SOLVING NEW YORK CITY's LOOMING RETIREMENT CRISIS
CUTTING-EDGE PROPOSAL FROM PENSION EXPERT TERESA GHILARDUCCI

Retirement Plan from New School Economist
Leverages NYC Investment Expertise at No Cost to Taxpayers

Teresa Ghilarducci, Director of the Schwartz Center for Economic Policy Analysis at The New School (Photo: Melisa Hom)


March, 26, 2012 New York, NY - A new plan designed by Dr. Teresa Ghilarducci, director of the Schwartz Center for Economic Policy Analysis at The New School and a nationally renowned expert on pension issues, would help provide retirement coverage for the nearly two million workers in New York City without access to retirement benefits through their employers.

New York City Personal Retirement Accounts (NYC PRA), similar to retirement accounts designed by Ghilarducci and now being considered by the California state legislature, proposes pooling employee and employer contributions into retirement funds that would be managed and invested by the Bureau of Asset Management (BAM), a unit of the New York City Comptroller's Office. BAM is responsible for overseeing the investments of New York City's five employee pension funds.

A recent report by The New School and the Comptroller's Office, entitled"Are New Yorkers Ready for Retirement?," found that more than one-third of New York City households near retirement age will have to subsist almost entirely on Social Security income because they have less than $10,000 in liquid assets.

"Our city is already experiencing the early stages of a burgeoning retirement crisis. Reports indicate that the number of elderly people in New York City's homeless shelters shot up 55 percent over the last ten years. Half of that increase occurred in the last two years alone," said New York City Comptroller John C. Liu.

“If we don't help people save for retirement during their working years, the later strain on the city's social services will be overwhelming," Comptroller Liu added. "We are not, nor do we want to be, a city that lets our retirees go hungry and homeless. Teresa's idea for New York City Personal Retirement Accounts will help seniors maintain a dignified retirement," he said.

"Social Security alone cannot adequately support workers in retirement. The decline of the traditional pension in the private sector has to be replaced by an alternative and New York City Personal Retirement Accounts is one way to fill that gap. Without it, seniors are in danger of falling into poverty and calling for help like the days before Social Security," Ghilarducci said.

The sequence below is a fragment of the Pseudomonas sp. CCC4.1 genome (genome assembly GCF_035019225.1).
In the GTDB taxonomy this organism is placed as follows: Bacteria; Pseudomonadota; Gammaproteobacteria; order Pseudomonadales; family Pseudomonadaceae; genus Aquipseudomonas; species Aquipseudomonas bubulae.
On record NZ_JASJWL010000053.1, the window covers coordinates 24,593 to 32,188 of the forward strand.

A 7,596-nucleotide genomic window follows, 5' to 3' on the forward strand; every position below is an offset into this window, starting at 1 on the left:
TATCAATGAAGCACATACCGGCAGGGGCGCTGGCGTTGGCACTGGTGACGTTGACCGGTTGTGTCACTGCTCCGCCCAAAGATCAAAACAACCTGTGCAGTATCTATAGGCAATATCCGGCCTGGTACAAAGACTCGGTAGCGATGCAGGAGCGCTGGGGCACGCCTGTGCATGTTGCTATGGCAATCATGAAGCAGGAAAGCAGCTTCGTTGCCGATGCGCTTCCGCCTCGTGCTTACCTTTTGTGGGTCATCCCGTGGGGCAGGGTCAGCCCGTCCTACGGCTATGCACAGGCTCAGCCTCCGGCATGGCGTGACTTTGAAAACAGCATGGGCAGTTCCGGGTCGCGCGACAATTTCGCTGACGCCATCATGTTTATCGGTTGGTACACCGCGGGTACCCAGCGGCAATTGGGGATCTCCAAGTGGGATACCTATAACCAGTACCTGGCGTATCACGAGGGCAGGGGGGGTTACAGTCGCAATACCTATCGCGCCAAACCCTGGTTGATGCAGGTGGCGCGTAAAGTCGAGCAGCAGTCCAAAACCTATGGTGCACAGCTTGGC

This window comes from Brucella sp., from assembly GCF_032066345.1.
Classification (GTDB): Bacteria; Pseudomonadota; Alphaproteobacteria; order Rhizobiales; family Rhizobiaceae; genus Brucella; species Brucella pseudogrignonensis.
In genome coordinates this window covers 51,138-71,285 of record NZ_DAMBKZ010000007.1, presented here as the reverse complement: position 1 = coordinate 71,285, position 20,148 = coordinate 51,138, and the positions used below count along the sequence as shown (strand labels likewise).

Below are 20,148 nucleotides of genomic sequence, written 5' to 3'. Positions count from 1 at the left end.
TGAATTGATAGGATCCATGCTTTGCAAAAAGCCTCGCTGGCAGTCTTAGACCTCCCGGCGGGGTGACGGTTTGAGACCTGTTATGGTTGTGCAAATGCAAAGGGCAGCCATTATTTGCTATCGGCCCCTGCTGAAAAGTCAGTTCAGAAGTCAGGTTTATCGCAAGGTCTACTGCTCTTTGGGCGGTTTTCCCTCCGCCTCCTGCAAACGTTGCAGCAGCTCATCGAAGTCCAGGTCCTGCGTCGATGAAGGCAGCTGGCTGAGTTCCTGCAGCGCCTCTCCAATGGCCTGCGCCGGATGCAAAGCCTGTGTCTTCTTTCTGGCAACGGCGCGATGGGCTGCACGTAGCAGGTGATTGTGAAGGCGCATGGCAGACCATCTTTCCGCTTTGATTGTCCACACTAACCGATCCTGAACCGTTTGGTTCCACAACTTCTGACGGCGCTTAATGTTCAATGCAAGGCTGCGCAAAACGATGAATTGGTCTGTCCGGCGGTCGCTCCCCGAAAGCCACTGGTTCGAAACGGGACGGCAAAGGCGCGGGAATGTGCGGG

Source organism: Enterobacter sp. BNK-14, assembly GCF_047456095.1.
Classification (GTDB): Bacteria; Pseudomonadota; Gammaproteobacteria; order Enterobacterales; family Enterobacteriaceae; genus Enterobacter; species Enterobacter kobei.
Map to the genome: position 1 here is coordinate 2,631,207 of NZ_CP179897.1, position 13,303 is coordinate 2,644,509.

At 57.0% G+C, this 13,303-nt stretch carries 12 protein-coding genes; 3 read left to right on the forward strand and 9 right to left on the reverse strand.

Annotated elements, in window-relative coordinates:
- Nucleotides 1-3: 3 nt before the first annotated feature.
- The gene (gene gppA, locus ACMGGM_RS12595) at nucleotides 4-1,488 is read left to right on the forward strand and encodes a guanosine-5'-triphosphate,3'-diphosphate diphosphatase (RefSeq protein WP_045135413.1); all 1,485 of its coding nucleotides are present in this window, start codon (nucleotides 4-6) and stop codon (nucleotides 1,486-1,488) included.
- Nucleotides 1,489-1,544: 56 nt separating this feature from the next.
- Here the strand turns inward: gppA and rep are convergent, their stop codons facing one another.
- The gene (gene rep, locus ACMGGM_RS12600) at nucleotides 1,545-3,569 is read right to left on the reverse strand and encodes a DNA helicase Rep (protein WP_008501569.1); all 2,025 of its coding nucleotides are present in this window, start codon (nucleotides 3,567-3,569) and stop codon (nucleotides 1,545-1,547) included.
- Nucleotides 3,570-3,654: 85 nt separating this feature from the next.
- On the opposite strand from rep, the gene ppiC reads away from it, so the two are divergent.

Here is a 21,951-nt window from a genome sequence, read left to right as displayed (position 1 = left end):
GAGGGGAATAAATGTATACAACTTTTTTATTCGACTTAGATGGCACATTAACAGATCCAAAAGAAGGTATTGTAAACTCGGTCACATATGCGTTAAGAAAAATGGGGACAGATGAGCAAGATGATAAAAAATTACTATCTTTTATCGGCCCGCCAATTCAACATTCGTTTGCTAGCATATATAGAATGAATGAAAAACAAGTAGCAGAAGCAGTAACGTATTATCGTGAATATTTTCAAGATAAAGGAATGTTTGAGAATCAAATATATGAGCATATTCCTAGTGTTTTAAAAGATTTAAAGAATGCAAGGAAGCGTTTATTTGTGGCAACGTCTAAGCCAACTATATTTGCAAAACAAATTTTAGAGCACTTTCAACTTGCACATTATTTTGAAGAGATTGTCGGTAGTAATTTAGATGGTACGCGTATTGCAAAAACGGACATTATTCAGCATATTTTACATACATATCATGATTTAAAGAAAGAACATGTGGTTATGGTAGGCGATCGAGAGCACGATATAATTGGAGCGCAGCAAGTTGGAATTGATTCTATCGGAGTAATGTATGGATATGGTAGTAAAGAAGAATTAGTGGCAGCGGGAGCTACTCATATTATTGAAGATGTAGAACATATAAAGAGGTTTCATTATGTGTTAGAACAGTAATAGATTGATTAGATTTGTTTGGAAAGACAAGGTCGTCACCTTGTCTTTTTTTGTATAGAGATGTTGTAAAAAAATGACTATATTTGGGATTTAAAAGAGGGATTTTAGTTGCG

NYC PRAs would supplement Social Security - which currently averages $1,200 per month - and significantly boost retirement income for participants. NYC PRAs would be portable and employees could opt-out of the program at any time. Self-employed workers and freelancers, a notable portion of the New York City workforce, would also be allowed to participate.

The proposal grants legal indemnity for fiduciary responsibility to participating employers. Benefits would be insured by the federal Pension Benefit Guaranty Corporation, which covers traditional pension plans currently in place in the private sector.

While NYC PRAs do not require any taxpayer funds, they could potentially reduce the burden on social services for seniors who lack retirement income and deliver significant governmental budgetary savings.

For more information on the NYC PRA, visit the SCEPA website at www.economicpolicyanalysis.org

The "Are New Yorkers Ready for Retirement?" report and fact sheet can be downloaded here: http://www.comptroller.nyc.gov/rsnyc/

About the Schwartz Center for Economic Policy Analysis (SCEPA) at The New School
SCEPA is the economic policy research arm of the department of economics at The New School in New York City's Greenwich Village. SCEPA works to focus public debate on the role government can and should play in the economy to raise living standards, create economic security, and attain full employment. With a focus on collaboration and outreach, it provides original, standards-based research on key policy issues to empower policy makers to create positive change. For more information, please visit www.economicpolicyresearch.org.

About The New School
The New School, based in the heart of New York City's Greenwich Village, is a legendary, progressive university inspiring undergraduates, graduate students and others to catalyze change in an inconstant world. Founded in 1919 as a hub of intellectual freedom by a group that included Charles Beard, James Harvey Robinson, John Dewey, and Thorstein Veblen, The New School today is a major degree-granting university comprised of distinct academic divisions. The university's 10,500 students are enrolled in 88 degree programs in the humanities and social sciences, design, administration and management, and the performing arts. In addition, the university's campus welcomes 3,544 adult learners in more than 650 continuing education courses every year. The New School holds hundreds of public programs that exemplify its commitment to democratic practice and social justice. For more information, visit www.newschool.edu.

###

COMMUNICATIONS AND EXTERNAL AFFAIRS

79 Fifth Avenue,
New York, NY 10003
www.newschool.edu

PRESS RELEASE

Media Contacts:

Bridget Fisher,
Schwartz Center for Economic Policy Analysis
212.229.5667 x4911
fisherb@newschool.edu

Stephanie Hoo,
Office of NYC Comptroller John C. Liu
212-669-3747
shoo@comptroller.nyc.gov

Bookmark and Share